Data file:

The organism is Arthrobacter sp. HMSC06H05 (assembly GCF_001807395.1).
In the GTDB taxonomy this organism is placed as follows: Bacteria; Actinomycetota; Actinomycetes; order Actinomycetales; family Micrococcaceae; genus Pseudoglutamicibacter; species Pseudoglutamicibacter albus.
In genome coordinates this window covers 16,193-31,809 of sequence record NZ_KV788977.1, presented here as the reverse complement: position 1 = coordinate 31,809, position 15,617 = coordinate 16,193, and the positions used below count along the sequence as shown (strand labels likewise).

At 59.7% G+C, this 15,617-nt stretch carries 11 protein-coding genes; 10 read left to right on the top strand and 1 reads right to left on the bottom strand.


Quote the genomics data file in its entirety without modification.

The organism is Arthrobacter sp. HMSC06H05 (assembly GCF_001807395.1).
In the GTDB taxonomy this organism is placed as follows: Bacteria; Actinomycetota; Actinomycetes; order Actinomycetales; family Micrococcaceae; genus Pseudoglutamicibacter; species Pseudoglutamicibacter albus.
In genome coordinates this window covers 16,193-31,809 of sequence record NZ_KV788977.1, presented here as the reverse complement: position 1 = coordinate 31,809, position 15,617 = coordinate 16,193, and the positions used below count along the sequence as shown (strand labels likewise).

At 59.7% G+C, this 15,617-nt stretch carries 11 protein-coding genes; 10 read left to right on the top strand and 1 reads right to left on the bottom strand.